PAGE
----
Wednesday, May 6, 2020

The 1927 Beekman Campanile - 450 East 52nd Street

Prior to 1920 the blocks east of First Avenue above 50th Street were home the Peter Doelger Brewery, decaying rowhouses and tenement buildings.  Fashionable society lived toward the center of Manhattan--around the Madison, Park and Fifth Avenue sections.  But that year wealthy literary agent Elisabeth Marbury commissioned architect Mott Schmidt to transform an old rowhouse at No. 13 Sutton Place into a neo-Georgian residence.   By the mid-1920's Sutton Place had become an exclusive enclave, home to residents like Anne Morgan and Anne Vanderbilt.

In 1926 real estate operator Joseph G. Thomas commissioned Van Wart & Wein to design an upscale apartment building at the end of East 52nd Street overlooking the East River, slightly to the south of Sutton Place.   The 14-floor building was completed the following year--a Jazz Age take on Venetian Gothic.

The two-story base of rough-faced stone reflected traditional elements of Gothic design.  The entrance was recessed within a pointed arched opening, and trefoils and tracery embellished the second floor.  The upper floors were faced in rough-faced brick which gave the impression of age.

There were just sixteen apartments within The Beekman Campanile.  The architects took advantage of the riverside location by including a yacht landing and private club, the Montauk Yacht Club.

The building quickly attracted upper class residents.  Among the first was Ralph Pulitzer, Jr., grandson of publisher Joseph Pulitzer.  His sprawling apartment had an additional occupant following his wedding to Bessie Catherine Aspinwall on June 27, 1929.

Living here at the same time was Leonard Outhwaite and his wife.  The couple maintained a 90-foot schooner, the Kinkajou.  On June 30, 1929, according to The New York Times, the "Outhwaite yacht set sail from the Montauk Yacht Club landing at Fifty-second Street and East River."  The cruise would entail 13,000 miles and last eight months.  It did not go entirely smoothly.  Outhwaite had to take over the handling of the vessel himself after Captain Olaf Berg was tragically drowned near England.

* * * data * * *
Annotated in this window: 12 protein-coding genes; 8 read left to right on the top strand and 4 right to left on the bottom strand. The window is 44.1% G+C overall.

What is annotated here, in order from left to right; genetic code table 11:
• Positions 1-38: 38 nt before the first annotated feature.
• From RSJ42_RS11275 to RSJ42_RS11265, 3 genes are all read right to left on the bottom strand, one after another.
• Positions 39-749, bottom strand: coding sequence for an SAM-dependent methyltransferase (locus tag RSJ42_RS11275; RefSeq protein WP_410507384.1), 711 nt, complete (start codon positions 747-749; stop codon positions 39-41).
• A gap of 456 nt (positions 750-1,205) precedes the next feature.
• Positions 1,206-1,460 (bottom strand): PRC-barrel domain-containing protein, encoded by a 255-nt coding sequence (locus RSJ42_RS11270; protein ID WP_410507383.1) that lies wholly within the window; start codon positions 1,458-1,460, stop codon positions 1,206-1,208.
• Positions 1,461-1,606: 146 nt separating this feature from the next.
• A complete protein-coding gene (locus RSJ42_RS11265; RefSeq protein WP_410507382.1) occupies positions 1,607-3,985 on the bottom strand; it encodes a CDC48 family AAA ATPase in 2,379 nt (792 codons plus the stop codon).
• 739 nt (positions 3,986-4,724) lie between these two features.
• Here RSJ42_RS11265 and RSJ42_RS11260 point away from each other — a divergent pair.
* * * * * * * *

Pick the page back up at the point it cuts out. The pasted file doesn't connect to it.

On November 27, 1931 the New York Evening Post reported quietly "Mrs. William K. Dick rented an apartment at 450 East Fifty-second Street."  She was Madeleine Talmadge Force Astor Dick, the widow of John Jacob Astor, who died in the sinking of the R.M.S. Titanic, and current wife of millionaire William Karl Dick.   It was no doubt the couple's domestic problems which prompted her taking an apartment alone.  Within two years Madeleine divorced William Dick and quickly married Enzo Fiermonte.

One colorful resident in particular, The New Yorker critic Alexandex Woollcott, may have changed the personality of The Beekman Campanile.  In his 1956 book More in Sorrow, Wolcott Gibbs wrote that after the break-up of the Algonquin Round Table its members visited Woollcott here.

While they no longer knew one another intimately, however, almost all of them kept in pretty close touch with Mr. Woollcott.  His apartment at 450 East Fifty-second Street, which Dorothy Parker in a spasm of rascality had named Wit's End, was a comfortable, untidy garret looking down on the East River, and long after the Round Table and the Thanatopsis Club were dead it was still a hangout for whatever members of the old mob happened to be in town.  Sunday breakfast there lasted practically all day, with Mr. Woollcott in rumpled pajamas and an ancient, rather horrible dressing gown, receiving his guests from a throne in one corner with an air that would have done credit to Queen Victoria.

In the meantime the Mayfair Yacht Club with its stunning river views was a favorite among society.  On October 14, 1932, for instance, The New York Sun reported that "Mrs. James H. Snowden gave a luncheon yesterday at the Mayfield Yacht Club, 450 East Fifty-second street."  Its Marine Room featured an orchestra and dancing.  And alcohol.